We visited Niagara Falls when I was almost three years old. All I can remember about the experience is being very frightened, walking along with my parents in a space that seemed to be under the actual falls. It was rather dark, and a wall of water cascaded down over us. We may have been wearing rubber rain coats and hats, and there was a lot of mist. ..
Ah, Doctor Freud, I do remember living in that apartment over the White Front Market at the corner of Union and Springfield Avenue in Rutherford, New Jersey. I did not know then that we were in the depths of the Great Depression, or that Italy had invaded Ethiopia and Nazis had stepped up their persecution of the Jews, nor did I know about the Dust Bowl, or Babe Ruth leaving the Yankees for the Braves.
It was fun looking out the window overlooking Union Avenue to watch the traffic, including the horse drawn ice wagon. The wagon usually parked on the wrong side of Union Avenue just under the window. Almost every day, the Ice Man used large tongs to carry blocks of ice into the market. Most of it must have been used in the market’s big meat cooler. I can remember the butcher breaking up ice blocks in a basin and pouring the chips into the meat display case. The horse had side blinders and the Ice Man used a flat iron as a weight to hold the horse’s reins while parked at the curb. I probably looked down at my future spouse, then an infant, as she was wheeled by her mother who shopped at White Front. They would soon move away to Wood-Ridge, and our paths would not cross until high school and college days.
From the sidewalk to the cornices of the flat roof, the façade of the White Front Market was covered with square white ceramic tiles, and the theme carried into all the interior walls. White Front specialized in nice cuts of beef and had a big white meat case that ran all along its right side. Its single room seemed large in those days, but probably was only about 60 feet wide by 80 feet deep. In back there was the walk-in cooler with a heavy wooden door. Sides of beef hung in a row on curved spikes along the sides of the cooler. Sawdust covered all the floors. Flypaper hung from the ceilings
We had ice delivered for our wooden ice box, but I think we also had an electric “Frigidaire” (actually a GE) with a big vented cylinder on top for the condenser and fan. When I was a bit older we kids would chase after the ice wagon and the Ice Man often rewarded us with chunks to suck on.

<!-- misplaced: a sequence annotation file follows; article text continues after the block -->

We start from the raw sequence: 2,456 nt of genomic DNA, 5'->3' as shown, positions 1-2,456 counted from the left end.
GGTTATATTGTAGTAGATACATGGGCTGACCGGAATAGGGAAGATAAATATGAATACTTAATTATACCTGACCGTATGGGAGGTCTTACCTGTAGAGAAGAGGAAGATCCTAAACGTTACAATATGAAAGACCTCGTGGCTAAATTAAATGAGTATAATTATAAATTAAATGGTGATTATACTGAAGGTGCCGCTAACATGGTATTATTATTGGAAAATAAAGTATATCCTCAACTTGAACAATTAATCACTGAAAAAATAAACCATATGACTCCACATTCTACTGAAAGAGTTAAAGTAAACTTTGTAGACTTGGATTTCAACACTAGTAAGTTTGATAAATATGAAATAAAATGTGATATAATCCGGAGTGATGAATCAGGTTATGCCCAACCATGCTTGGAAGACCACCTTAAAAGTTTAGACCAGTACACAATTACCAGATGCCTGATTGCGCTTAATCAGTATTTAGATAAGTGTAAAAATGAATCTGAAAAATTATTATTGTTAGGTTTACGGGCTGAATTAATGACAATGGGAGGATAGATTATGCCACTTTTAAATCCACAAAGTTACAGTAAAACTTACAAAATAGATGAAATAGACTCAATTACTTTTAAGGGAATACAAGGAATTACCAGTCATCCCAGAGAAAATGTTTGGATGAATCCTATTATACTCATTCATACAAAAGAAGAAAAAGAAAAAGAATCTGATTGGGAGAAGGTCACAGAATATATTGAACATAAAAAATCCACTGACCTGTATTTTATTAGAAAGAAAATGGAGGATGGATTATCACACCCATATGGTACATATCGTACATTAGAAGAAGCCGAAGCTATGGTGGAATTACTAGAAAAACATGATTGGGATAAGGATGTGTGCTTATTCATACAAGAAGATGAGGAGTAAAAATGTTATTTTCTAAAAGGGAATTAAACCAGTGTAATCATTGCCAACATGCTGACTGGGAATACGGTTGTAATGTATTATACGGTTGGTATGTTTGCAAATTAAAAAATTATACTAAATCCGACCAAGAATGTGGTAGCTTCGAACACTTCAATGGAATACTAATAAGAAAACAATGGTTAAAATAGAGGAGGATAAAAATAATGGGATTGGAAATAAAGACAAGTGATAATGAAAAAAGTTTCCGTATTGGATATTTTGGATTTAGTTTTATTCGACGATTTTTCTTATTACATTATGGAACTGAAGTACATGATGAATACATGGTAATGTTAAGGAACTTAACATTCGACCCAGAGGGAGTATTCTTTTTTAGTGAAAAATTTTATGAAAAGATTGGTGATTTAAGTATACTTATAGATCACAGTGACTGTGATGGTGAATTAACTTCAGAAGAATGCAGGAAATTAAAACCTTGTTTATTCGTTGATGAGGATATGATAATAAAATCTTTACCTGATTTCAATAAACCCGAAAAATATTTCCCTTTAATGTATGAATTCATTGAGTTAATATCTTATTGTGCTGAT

In the apartment there was a big bathtub in which I enjoyed making the water surge back and forth, ever higher and higher, and over unto the floor. Once I got a great wave going, and flooded the cookie section in the market below.
Nabisco had a display that consisted of a rack of boxes set in 3 or 4 rows on an angle. The boxes had glass doors and were filled with stacks of loose cookies and crackers. You could pick out whichever cookies you wanted, put them in a brown paper bag and pay by the pound. My bath water had trickled down through the holes in the linoleum, down through the floorboards and out through the tin paneled ceiling of the market, to drip on the containers.
A few cookies got wet before the owner, Mr. Hugh Hallam (who was also our landlord) knocked on our apartment door. My mother hurriedly mopped up the bathroom and then bundled me up in a bath towel and we ran down to inspect the damage.
There I was in front of the cookie display, scared and sobbing, the center of attention with Hugh and his butcher, Otto Fischer, and a few customers staring at me in the altogether. Mom was profusely apologetic, and I vividly remember kindly Mr. Hallam saying that I had damaged some cookies and I had to eat them. The mixed memory of fear and pleasure of that incident persists, vividly, but in isolation. We lived above White Front Market until I was about three years old. By then, I didn’t know it, but the Nazis had invaded Austria, the Jews were being banished to ghettos, and Joe Louis had knocked out Max Schmeling in the first round.
How exciting… Such interesting stuff! Next I’ll try to remember all about moving to the rent house just down the street.
I’ve waited way too long! Why am I starting a Blog now, in my eighth decade of life? Eighth Decade! That sounds impressive, just as “Twenty-first Century” did when we all entered it, even though it was only January 1, 2000, or was it 2001?
How do you set out to describe the high points of your life? Do you start with the fun, the exciting, the dangerous stuff? Was there anything unusual or interesting enough to even talk about? Does anyone else care anyway? Until a couple of years ago, Blog was not a word. I tried to pick a title to pique the readers’ curiosity and anticipation of great things to come.
Why do this? There is a simple answer, the same one given by the guy who confessed to a priest that he had had sex 5 times a day for 7 days in a row. The priest asked if he knew the woman, and he said, “Yes, it was my wife,” causing the priest to exclaim, “That’s not a sin, why are you telling me?” The guy said “I had to tell someone!”
Well, it would have been easier of I had kept a journal and then torn out the pages and pages of humdrum days and the bad memories before ever letting anyone see them. I did not do that, so now the memories cascade, they fragment and are stirred around as if in a bowl of chowder. The dates are fuzzy, as are the locations, names and faces. Things I thought I would never forget are lost as in a paper shredder. It can’t be early dementia, not after all these years!
One way to start the process might be to dig back into the remote recesses of my mind. What were my earliest recollections?